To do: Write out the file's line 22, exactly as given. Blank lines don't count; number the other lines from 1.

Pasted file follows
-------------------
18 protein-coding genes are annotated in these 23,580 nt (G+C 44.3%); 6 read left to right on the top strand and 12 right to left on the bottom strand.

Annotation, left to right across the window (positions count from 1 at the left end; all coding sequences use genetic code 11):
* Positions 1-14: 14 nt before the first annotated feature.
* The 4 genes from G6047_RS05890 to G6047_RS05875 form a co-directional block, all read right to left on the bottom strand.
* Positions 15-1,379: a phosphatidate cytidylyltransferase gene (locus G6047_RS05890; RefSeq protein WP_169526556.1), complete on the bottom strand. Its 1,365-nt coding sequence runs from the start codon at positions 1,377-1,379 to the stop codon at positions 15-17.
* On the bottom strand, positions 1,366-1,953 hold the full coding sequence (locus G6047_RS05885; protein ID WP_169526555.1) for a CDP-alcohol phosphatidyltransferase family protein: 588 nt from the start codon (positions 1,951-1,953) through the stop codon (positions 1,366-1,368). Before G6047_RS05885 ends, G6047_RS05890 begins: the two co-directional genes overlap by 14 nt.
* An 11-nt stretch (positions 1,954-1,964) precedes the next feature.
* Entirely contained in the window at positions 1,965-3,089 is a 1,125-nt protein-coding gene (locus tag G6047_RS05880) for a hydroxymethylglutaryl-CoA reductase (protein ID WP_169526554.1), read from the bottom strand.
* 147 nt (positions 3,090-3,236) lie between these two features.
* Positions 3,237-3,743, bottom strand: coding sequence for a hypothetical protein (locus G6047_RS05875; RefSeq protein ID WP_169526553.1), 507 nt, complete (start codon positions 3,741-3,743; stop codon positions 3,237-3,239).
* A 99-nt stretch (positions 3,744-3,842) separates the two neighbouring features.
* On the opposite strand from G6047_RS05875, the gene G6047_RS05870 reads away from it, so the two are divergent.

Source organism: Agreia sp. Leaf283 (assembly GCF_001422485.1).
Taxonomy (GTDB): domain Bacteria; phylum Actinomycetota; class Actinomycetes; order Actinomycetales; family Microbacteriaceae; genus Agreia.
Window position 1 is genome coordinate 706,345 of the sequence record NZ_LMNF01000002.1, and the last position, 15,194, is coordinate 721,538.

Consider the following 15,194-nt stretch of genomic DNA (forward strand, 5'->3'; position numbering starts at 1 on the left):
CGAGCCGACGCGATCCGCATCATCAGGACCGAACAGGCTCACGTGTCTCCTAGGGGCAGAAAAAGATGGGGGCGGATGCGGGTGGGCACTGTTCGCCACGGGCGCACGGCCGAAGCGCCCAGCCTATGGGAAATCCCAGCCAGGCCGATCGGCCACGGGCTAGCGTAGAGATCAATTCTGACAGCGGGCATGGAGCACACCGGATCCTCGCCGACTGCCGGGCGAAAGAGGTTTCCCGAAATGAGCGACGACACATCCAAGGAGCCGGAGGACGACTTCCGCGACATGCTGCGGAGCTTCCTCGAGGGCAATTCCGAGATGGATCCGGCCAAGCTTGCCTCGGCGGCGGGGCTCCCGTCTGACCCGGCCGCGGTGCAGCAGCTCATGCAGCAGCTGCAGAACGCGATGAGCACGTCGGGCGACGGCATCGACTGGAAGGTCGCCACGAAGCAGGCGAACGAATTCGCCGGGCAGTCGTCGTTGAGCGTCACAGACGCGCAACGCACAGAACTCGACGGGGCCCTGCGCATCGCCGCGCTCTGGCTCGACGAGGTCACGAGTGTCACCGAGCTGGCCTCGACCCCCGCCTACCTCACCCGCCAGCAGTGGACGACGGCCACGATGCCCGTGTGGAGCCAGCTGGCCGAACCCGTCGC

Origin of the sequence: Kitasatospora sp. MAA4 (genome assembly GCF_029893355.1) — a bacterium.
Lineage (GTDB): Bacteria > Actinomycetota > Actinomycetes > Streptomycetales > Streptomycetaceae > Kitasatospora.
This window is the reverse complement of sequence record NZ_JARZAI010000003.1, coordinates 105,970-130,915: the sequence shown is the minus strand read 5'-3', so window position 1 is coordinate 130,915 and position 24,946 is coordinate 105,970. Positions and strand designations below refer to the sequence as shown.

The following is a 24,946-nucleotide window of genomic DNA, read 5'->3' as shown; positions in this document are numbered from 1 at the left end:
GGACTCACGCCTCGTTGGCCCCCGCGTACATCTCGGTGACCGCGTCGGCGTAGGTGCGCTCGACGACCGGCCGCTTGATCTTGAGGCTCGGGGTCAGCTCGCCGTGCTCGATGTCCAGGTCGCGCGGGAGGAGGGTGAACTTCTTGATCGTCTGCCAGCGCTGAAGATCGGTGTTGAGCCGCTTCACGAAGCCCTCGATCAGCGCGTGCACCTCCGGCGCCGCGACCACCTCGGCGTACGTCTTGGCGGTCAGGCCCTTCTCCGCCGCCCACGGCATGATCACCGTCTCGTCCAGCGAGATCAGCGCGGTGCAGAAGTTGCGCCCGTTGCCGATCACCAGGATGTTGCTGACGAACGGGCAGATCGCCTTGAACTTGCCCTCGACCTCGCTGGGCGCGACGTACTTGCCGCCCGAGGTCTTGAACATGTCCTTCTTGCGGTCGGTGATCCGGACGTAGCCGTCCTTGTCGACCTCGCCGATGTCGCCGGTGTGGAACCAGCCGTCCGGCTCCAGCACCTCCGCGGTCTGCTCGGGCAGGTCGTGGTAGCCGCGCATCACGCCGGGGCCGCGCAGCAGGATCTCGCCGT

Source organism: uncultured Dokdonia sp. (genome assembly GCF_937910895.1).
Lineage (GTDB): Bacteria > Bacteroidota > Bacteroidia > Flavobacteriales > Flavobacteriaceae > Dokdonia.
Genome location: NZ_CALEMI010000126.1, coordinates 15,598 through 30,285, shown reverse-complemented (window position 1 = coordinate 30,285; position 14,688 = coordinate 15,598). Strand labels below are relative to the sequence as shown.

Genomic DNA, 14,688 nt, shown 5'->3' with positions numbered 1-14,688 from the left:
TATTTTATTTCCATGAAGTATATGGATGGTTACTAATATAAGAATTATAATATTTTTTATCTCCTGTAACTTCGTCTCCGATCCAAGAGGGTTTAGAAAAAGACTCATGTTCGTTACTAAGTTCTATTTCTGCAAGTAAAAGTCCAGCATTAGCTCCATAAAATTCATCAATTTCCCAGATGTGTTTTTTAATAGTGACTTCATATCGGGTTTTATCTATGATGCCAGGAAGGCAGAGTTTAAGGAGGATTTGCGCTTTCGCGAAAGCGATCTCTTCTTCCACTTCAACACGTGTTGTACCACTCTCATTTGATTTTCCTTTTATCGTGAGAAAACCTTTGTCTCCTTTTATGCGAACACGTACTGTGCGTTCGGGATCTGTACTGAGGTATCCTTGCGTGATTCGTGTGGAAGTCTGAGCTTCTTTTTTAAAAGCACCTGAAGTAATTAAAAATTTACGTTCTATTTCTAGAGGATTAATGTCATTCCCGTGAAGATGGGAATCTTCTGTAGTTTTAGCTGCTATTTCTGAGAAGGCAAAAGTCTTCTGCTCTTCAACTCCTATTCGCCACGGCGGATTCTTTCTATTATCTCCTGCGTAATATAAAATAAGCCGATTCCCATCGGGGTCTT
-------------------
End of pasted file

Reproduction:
GGACTCACGCCTCGTTGGCCCCCGCGTACATCTCGGTGACCGCGTCGGCGTAGGTGCGCTCGACGACCGGCCGCTTGATCTTGAGGCTCGGGGTCAGCTCGCCGTGCTCGATGTCCAGGTCGCGCGGGAGGAGGGTGAACTTCTTGATCGTCTGCCAGCGCTGAAGATCGGTGTTGAGCCGCTTCACGAAGCCCTCGATCAGCGCGTGCACCTCCGGCGCCGCGACCACCTCGGCGTACGTCTTGGCGGTCAGGCCCTTCTCCGCCGCCCACGGCATGATCACCGTCTCGTCCAGCGAGATCAGCGCGGTGCAGAAGTTGCGCCCGTTGCCGATCACCAGGATGTTGCTGACGAACGGGCAGATCGCCTTGAACTTGCCCTCGACCTCGCTGGGCGCGACGTACTTGCCGCCCGAGGTCTTGAACATGTCCTTCTTGCGGTCGGTGATCCGGACGTAGCCGTCCTTGTCGACCTCGCCGATGTCGCCGGTGTGGAACCAGCCGTCCGGCTCCAGCACCTCCGCGGTCTGCTCGGGCAGGTCGTGGTAGCCGCGCATCACGCCGGGGCCGCGCAGCAGGATCTCGCCGT